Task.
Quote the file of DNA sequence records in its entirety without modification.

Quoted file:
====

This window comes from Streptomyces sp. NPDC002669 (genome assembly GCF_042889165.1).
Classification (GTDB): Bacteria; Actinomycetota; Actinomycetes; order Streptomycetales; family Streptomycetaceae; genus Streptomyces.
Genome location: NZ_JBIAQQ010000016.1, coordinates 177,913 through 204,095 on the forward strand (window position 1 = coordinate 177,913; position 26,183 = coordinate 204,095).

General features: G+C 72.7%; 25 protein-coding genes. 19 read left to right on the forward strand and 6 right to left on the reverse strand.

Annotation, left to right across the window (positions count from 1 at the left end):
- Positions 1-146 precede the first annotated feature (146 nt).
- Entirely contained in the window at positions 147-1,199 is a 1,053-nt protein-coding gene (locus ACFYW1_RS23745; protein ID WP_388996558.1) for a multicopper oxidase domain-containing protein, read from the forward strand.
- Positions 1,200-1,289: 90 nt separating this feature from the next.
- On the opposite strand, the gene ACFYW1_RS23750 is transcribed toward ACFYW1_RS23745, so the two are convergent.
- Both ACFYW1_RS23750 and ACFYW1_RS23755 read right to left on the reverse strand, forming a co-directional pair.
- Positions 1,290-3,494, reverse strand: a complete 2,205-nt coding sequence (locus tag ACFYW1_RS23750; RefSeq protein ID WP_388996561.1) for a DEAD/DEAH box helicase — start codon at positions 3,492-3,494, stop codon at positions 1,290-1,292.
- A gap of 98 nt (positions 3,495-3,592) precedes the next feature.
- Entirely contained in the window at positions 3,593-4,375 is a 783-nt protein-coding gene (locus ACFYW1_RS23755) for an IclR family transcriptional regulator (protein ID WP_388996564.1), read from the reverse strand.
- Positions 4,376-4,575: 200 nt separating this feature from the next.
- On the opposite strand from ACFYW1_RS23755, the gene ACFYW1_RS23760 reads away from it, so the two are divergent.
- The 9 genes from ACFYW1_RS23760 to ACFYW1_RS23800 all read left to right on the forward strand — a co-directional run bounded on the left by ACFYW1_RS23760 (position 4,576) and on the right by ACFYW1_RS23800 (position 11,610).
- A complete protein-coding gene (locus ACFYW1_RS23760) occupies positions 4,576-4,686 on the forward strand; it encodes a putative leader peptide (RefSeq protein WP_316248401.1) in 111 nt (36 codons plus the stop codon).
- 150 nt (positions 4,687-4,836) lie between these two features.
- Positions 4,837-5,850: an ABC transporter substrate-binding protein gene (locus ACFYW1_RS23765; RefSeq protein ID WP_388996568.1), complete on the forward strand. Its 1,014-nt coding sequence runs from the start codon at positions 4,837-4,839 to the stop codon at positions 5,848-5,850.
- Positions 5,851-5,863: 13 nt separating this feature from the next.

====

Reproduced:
This window comes from Streptomyces sp. NPDC002669 (genome assembly GCF_042889165.1).
Classification (GTDB): Bacteria; Actinomycetota; Actinomycetes; order Streptomycetales; family Streptomycetaceae; genus Streptomyces.
Genome location: NZ_JBIAQQ010000016.1, coordinates 177,913 through 204,095 on the forward strand (window position 1 = coordinate 177,913; position 26,183 = coordinate 204,095).

General features: G+C 72.7%; 25 protein-coding genes. 19 read left to right on the forward strand and 6 right to left on the reverse strand.

Annotation, left to right across the window (positions count from 1 at the left end):
- Positions 1-146 precede the first annotated feature (146 nt).
- Entirely contained in the window at positions 147-1,199 is a 1,053-nt protein-coding gene (locus ACFYW1_RS23745; protein ID WP_388996558.1) for a multicopper oxidase domain-containing protein, read from the forward strand.
- Positions 1,200-1,289: 90 nt separating this feature from the next.
- On the opposite strand, the gene ACFYW1_RS23750 is transcribed toward ACFYW1_RS23745, so the two are convergent.
- Both ACFYW1_RS23750 and ACFYW1_RS23755 read right to left on the reverse strand, forming a co-directional pair.
- Positions 1,290-3,494, reverse strand: a complete 2,205-nt coding sequence (locus tag ACFYW1_RS23750; RefSeq protein ID WP_388996561.1) for a DEAD/DEAH box helicase — start codon at positions 3,492-3,494, stop codon at positions 1,290-1,292.
- A gap of 98 nt (positions 3,495-3,592) precedes the next feature.
- Entirely contained in the window at positions 3,593-4,375 is a 783-nt protein-coding gene (locus ACFYW1_RS23755) for an IclR family transcriptional regulator (protein ID WP_388996564.1), read from the reverse strand.
- Positions 4,376-4,575: 200 nt separating this feature from the next.
- On the opposite strand from ACFYW1_RS23755, the gene ACFYW1_RS23760 reads away from it, so the two are divergent.
- The 9 genes from ACFYW1_RS23760 to ACFYW1_RS23800 all read left to right on the forward strand — a co-directional run bounded on the left by ACFYW1_RS23760 (position 4,576) and on the right by ACFYW1_RS23800 (position 11,610).
- A complete protein-coding gene (locus ACFYW1_RS23760) occupies positions 4,576-4,686 on the forward strand; it encodes a putative leader peptide (RefSeq protein WP_316248401.1) in 111 nt (36 codons plus the stop codon).
- 150 nt (positions 4,687-4,836) lie between these two features.
- Positions 4,837-5,850: an ABC transporter substrate-binding protein gene (locus ACFYW1_RS23765; RefSeq protein ID WP_388996568.1), complete on the forward strand. Its 1,014-nt coding sequence runs from the start codon at positions 4,837-4,839 to the stop codon at positions 5,848-5,850.
- Positions 5,851-5,863: 13 nt separating this feature from the next.